Detroit auto show buzz must translate into better customer experience at dealerships
I now have some knowledge of what it must be like to have been Steve Jobs at Apple. Like the mob scene unveilings of the next shiny new iPhone, iPad, or Apple Computer, at each new car introduction made at the North American International Auto Show, there is a mad rush by the swarm of thousands of videographers, photographers, and writers clamoring to be first on the Internet with new images and commentary. If only car customers would camp out for the next hot car!
Chris Asadian | AnnArbor.com
Every manufacturer wants to extend an emotional connection between the buyer/owner and vehicle, analogous to the excitement that Apple brings with its iPhone and iMac/Macbook user community. Apple fanboys camp out so they can be first with the latest and greatest.
Customers love the genius service at the Apple Store. Customers also don’t mind paying a premium price for better functionality and they loyally defend their favorite company on social networks and blogs.
R.L. Polk, automotive marketing advisors, has monitored automotive customer loyalty for many years, by recording repeat buyers. For 2011, Ford won for the most loyal manufacturer, Jeep for the most improved brand, and Hyundai’s Elantra won in the competitive subcompact market. It isn’t a whole new experience for manufacturers. Certainly the brand loyalty of pickup truck owners is unrivaled between Ford F Series and Chevy Silverado owners.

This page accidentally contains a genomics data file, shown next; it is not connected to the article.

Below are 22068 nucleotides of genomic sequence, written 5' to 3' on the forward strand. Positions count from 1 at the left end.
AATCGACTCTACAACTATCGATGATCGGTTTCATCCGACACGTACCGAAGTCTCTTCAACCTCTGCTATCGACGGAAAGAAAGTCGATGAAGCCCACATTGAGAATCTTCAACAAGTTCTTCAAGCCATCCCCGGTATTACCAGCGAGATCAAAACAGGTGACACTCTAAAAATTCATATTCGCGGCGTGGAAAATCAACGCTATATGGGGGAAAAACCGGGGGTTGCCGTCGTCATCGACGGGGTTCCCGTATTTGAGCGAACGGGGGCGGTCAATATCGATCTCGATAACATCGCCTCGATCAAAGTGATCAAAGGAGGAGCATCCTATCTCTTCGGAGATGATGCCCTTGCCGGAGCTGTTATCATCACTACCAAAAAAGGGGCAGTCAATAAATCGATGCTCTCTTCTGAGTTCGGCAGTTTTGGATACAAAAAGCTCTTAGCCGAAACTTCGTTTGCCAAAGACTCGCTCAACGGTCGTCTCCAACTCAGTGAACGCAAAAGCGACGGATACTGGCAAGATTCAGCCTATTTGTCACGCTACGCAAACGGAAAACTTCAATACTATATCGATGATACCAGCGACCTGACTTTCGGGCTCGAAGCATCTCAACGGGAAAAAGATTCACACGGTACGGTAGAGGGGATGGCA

Growing up during the last millennium, I recall that Cadillac had a loyal following with professionals and small business owners in almost every community in the land, who annually bought a new Deville, Fleetwood Brougham.
In a recent New York Times article, Christie L. Nordhielm, an associate professor at UM’s Ross School of Business said, “BMW in a sense is the Apple of the automotive industry. Apple delivers great user experience across products, and BMW delivers an exceptional experience across all types of automobiles.” Knowing more than a few BMW owners in Ann Arbor, I would tend to agree with Nordhielm’s opinion.
Using social media more effectively to build loyalty is on every Detroit manufacturer’s agenda. But if the Big Three really want to improve on customer loyalty, I believe they really need to focus on the customer experience at the dealership, which is more tightly controlled by premium vehicle manufacturers.
The showrooms need to be modern, fresh and clean, the service people need to show empathy and be problem solvers, the sales people need to know their product and competition better, and the trade-in experience shouldn’t make the customer feel like they’re being robbed. Also, the ease of maintenance needs to be engineered into the vehicle, so changing a $3.00 instrument light bulb doesn’t come with a $150 labor charge.
David Kwan — aka The Car Nut — is a local developer and car enthusiast.